Though complex, MFRS 17 is nevertheless seen as a positive development for the industry. It will make things more transparent and easier for the investor to compare an insurer’s performance with another, regardless of their jurisdiction.
Currently, there is no one standard for insurance contracts that the industry follows. “If the insurer now has to split the contract in an underwriting and investment component, the investor can very easily see in the financial statements which are the companies that are making most of their profit from the investment margin as opposed to being good underwriters. As an investor, I might not want to invest in an insurance company that makes most of its profit on investments because there are other companies out there that are much better at that,” remarks van Wensveen.
According to Malaysian Accounting Standards Board (MASB) chairman Mohamad Raslan Abdul Rahman, MFRS 17 will “help investors and others better understand insurers’ risk exposure, profitability and financial position”.
What is clear is that actuaries — or the people within insurance firms that compile and analyse statistics and use them to calculate insurance risk and premiums — are expected to become increasingly important to insurers.
The cost of compliance with MFRS 17 is significant, resulting in smaller companies potentially struggling with it. Half the compliance cost is expected to comprise investment in systems, says van Wensveen.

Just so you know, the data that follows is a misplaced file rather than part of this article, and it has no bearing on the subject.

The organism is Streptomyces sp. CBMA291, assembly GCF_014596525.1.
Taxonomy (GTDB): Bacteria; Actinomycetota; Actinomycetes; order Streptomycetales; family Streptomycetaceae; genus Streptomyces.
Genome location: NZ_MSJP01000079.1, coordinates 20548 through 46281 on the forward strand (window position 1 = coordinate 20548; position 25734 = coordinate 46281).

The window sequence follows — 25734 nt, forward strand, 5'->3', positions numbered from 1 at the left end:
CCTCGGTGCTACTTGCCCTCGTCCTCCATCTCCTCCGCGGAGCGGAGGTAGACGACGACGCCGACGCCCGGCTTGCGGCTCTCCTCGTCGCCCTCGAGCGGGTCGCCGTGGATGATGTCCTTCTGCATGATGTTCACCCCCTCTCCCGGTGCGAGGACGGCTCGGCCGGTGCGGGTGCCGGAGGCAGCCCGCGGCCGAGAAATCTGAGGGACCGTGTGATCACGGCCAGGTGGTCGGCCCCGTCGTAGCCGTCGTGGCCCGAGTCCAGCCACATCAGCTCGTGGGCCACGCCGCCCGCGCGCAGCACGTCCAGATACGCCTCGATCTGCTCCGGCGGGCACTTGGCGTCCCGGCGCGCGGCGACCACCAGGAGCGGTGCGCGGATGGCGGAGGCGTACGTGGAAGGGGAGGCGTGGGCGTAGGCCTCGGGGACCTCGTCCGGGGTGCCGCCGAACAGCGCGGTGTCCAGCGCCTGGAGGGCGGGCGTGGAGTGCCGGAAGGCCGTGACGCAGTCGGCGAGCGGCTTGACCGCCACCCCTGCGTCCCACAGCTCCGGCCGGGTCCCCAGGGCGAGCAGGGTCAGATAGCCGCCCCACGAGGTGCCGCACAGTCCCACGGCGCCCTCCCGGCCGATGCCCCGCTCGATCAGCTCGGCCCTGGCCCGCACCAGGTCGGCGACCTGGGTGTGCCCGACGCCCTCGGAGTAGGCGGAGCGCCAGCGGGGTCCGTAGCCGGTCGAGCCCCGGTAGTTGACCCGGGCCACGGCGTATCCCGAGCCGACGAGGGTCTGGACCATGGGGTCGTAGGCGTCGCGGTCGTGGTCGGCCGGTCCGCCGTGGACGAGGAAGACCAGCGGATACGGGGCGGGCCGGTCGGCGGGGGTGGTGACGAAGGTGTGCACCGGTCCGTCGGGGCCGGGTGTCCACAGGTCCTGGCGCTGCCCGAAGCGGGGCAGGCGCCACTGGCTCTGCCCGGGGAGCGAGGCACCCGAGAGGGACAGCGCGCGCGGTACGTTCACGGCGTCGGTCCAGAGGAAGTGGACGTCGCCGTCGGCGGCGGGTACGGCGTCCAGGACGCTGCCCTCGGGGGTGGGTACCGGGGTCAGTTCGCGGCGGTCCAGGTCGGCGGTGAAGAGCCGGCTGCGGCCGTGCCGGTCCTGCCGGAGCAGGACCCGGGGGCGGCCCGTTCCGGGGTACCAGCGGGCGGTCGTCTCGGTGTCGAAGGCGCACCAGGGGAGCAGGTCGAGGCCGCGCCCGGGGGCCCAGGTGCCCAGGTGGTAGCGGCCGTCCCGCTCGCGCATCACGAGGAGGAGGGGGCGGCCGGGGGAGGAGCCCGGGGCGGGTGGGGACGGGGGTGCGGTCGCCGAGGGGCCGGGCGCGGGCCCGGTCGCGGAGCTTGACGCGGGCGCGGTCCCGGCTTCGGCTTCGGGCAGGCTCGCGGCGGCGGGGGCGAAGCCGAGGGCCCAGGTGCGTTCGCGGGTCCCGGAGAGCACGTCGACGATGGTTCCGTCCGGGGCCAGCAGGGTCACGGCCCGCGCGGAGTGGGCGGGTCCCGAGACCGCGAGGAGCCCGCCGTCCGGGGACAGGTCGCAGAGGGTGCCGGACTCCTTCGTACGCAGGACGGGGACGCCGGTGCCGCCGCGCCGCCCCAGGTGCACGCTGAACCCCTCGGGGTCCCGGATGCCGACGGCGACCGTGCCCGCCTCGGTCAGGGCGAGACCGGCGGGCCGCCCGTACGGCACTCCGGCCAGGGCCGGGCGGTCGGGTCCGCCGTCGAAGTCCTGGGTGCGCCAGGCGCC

“There are about 4,500 insurance companies in the world that have to follow this new standard; of those, 500 are listed companies that have even more onerous reporting requirements. The top 10 global life insurance companies, combined, are expected to spend in excess of US$2 billion on this new standard. The general consensus in Malaysia is that for the smaller life insurance companies, the minimum spend will be between RM5 million and RM10 million, whereas the larger listed companies are expected to be spending up to RM40 million. So, it’s a very expensive and very impactful change indeed,” he adds.
Will insurance products then become more expensive for the consumer? “For new products that an insurer issues, that could potentially happen as they may factor additional costs into the equation. But then again, that strategy may be counter-productive as it could make the insurer less competitive, so it remains to be seen whether they’ll do that or not,” says Sta Maria.
He believes Bank Negara Malaysia, which wants to see the insurance penetration rate in the country raised, will keep a watchful eye on that. “I’m sure Bank Negara will not allow arbitrary increases in price without appropriate justification or support,” he opines.
Are the insurers ready?
The International Accounting Standards Board issued the IFRS 17 standard on May 24, 2017, while the MASB issued the local standard a few months later on Aug 15.
At this point, it leaves insurers in Malaysia roughly 2½ years to get ready for MFRS 17.
“It seems like a long window, but it’s really not because companies only have until end-2019 to design, build, test and implement all their system changes, as the transition adjustment and opening balance must be calculated effective Jan 1, 2020, in order to derive the first-year comparatives. Furthermore, insurers will also need to adapt to a series of other accounting standard changes — MFRS 9 (financial instruments) and MFRS 15 (revenue recognition from non-insurance contracts), which are effective from this year and MFRS 16 (leases), effective Jan 1, 2019.”
“Starting implementation programmes early can help insurers seize new MFRS 17 market opportunities, aside from having enough time to redesign their products and reshape their business model and financial performance to be more MFRS 17 resilient, without unknown surprises,” van Wensveen says.
It is understood that Bank Negara has been closely tracking the industry’s preparation for MFRS 17, requesting regular implementation plan updates and preparing for testing later this year.